High-tech inspired insights into ancient 'Kofun' burial mounds
3D image of Tsukuriyama Kofun, Okayama-shi, Okayama Prefecture Visualized from the digital data surveyed by Department of Archaeology, Okayama University Tsukuriyama Kofun (350m in length, 5th century AD) is the fourth biggest burial mound in Japan.
Japan's ancient 'Kofun' burial mounds: Fusion of traditional archaeology with cutting edge information technology to uncover the mysteries of ancient civilizations.
Professor Izumi Niiro is an archaeologist using powerful geographic information systems technology to accurately survey Japanese burial mounts or 'Kofun' built between the third to seventh centuries.
"I first became aware of geographic information systems during a sabbatical at Southampton University in 1991," explains Professor Niiro. "I decided to experiment with this technology for archaeological surveying when I returned to Japan. It enables me to visualize and analyze many types of geographical information such as topographic details of maps."
Initially Professor Niiro started by using IDRISI from Clark University. "These days I use GRASS (Geographic Resources Analysis Support System) open source system software," says Professor Niiro. "The data analysis was initially done using the Perl programming language, but these days I use Python." Professor Niiro confides that there are very few archaeologists in Japan, if any, who produce their own software programs to analyze geographic information.
Findings by Professor Niiro include visualization of a bronze mirror from the early Kofun Period, third century (Figs. 1 and 2). "I wrote my own software to visualize the surface of the mirror based on 3D scan information," explains Professor Niiro. "Our results clearly show a triangular-rimmed mirror that is decorated with deities and beasts."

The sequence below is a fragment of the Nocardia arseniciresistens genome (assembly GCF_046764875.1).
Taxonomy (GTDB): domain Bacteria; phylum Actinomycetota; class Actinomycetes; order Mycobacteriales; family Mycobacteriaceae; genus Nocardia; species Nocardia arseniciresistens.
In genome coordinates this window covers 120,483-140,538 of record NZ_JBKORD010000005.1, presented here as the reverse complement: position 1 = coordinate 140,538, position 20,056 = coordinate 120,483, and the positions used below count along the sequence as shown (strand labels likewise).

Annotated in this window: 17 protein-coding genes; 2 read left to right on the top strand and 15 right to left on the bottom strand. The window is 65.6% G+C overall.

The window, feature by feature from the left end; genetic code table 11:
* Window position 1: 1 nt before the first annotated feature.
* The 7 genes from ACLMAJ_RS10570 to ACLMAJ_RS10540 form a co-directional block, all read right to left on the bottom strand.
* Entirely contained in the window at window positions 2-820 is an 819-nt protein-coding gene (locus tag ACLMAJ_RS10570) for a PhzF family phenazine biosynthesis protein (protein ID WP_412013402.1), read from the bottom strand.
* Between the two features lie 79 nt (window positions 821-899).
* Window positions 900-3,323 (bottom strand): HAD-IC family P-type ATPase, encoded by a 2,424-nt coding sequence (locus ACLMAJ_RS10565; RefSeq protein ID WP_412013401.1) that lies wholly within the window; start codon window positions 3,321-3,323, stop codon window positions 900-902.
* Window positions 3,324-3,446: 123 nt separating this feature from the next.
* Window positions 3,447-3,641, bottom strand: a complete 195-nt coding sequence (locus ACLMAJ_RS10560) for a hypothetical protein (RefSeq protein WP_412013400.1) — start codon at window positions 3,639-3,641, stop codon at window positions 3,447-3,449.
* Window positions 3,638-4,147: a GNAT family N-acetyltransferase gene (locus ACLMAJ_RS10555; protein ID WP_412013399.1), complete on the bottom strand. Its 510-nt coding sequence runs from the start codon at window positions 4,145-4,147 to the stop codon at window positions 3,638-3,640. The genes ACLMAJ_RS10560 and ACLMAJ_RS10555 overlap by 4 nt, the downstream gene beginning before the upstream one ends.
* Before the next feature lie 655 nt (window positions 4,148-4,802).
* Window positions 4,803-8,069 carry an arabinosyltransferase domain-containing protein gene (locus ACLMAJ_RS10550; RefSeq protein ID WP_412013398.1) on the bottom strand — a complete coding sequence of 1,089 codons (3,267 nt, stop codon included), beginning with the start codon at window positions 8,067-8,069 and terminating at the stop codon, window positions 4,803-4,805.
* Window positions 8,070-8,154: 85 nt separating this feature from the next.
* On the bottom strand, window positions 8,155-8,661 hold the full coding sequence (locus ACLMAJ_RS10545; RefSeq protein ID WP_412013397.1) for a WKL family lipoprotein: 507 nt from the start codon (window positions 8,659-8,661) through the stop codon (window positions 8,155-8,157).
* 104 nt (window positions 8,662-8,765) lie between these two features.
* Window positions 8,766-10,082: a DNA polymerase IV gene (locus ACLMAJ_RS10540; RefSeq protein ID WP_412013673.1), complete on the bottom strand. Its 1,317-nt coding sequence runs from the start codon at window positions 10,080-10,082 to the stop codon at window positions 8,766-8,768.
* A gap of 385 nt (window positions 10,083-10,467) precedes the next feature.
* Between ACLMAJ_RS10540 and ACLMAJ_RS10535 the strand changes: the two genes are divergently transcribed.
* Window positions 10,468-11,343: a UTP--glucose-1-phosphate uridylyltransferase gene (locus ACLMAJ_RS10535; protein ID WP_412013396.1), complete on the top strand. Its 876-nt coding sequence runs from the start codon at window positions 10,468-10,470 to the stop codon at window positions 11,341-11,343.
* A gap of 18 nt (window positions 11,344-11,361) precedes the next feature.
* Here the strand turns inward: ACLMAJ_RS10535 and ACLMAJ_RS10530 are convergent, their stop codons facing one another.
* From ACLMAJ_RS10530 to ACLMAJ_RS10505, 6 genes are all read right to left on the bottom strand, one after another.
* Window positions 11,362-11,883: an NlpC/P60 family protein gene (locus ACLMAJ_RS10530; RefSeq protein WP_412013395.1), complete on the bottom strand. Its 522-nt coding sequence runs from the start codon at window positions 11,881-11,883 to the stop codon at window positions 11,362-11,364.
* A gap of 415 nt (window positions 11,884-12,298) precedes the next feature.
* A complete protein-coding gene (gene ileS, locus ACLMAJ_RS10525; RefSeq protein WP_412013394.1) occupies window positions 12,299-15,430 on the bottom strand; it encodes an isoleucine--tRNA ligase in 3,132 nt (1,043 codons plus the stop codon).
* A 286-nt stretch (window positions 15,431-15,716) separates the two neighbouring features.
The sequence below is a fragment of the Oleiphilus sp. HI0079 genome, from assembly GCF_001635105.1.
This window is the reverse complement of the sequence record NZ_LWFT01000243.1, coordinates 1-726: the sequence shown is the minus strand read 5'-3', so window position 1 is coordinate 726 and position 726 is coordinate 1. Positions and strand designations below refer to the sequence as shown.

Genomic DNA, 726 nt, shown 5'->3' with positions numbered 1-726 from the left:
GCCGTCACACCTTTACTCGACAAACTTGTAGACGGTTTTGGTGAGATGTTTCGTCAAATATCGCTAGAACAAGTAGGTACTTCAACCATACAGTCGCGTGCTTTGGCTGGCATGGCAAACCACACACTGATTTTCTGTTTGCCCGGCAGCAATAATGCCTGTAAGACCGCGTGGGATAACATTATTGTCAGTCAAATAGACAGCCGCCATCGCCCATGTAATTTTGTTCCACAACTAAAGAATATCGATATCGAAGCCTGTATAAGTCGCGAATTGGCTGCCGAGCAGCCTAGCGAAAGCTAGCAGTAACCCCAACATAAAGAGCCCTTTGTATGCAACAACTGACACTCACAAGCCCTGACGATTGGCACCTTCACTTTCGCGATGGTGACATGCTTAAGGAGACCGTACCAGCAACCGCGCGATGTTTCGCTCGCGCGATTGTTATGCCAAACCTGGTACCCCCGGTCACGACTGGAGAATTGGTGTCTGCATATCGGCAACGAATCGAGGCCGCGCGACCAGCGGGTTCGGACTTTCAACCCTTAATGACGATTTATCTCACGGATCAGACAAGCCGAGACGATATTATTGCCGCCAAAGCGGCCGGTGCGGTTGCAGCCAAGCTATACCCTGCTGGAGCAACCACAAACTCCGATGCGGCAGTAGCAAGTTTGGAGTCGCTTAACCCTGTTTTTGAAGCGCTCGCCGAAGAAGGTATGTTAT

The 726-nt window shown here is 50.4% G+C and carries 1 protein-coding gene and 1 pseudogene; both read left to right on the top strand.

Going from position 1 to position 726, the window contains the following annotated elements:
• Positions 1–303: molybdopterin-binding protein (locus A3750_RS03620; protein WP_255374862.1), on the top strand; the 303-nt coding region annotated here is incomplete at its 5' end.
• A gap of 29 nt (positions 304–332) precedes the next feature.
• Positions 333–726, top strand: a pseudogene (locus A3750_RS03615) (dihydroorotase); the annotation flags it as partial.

Fig. 1: Bronze mirror from early Kofun Period (3rd century AD). Triangular-rimmed mirror decorated with deities and beasts. Source: Gongen-yama No. 51 Tomb, Tatsuno-shi, Hyogo Prefecture.
Japan has many Kofun sites. Fig. 3 shows the distribution of typical 'key-holed' burial mounds in Okayama Prefecture. The largest site in Okayama and the fourth largest in Japan is the Tsukuriyama Kofun—the burial mound of the king of the 'Kibi' completed in the fifth century. The tomb consists of the main Tsukuriyama burial mound and six smaller structures to the south. The dimensions of the Tsukuriyama Kofun are: length-350m, key-hole diameter-200m, height-31 m, and front length-215m. "Our analysis shows that it was built using very precise procedures using Chinese 'shaku' units of length," says Professor Niiro. "One shaku is 232 mm."
Fig. 2 A part of the same mirror shown in Fig. 1, showing details of a deity and beast visualized from data of 3D scans.
Recently, Professor Niiro is extending his research activities to the effect of disasters on culture and civilization. "Volcano eruptions have had tremendous effects on the environment and human culture," says Professor Niiro. "In particular the sixth century saw unprecedented changes in the environment. In Japan, the Emperor of the time ordered the storage of rice in northern Kyushu to assist people in Korea who were affected by disasters precipitated by global climate changes. Similar disastrous effects of climate changes occurred in Ireland. The recent massive earthquake and tsunami in Tohoku has led to the rise in 'disaster archaeology'. The Kofun Period ended in 600 AD probably due to climate change. This led to the introduction of Buddhism in Japan. Archeologists still have a lot to do. "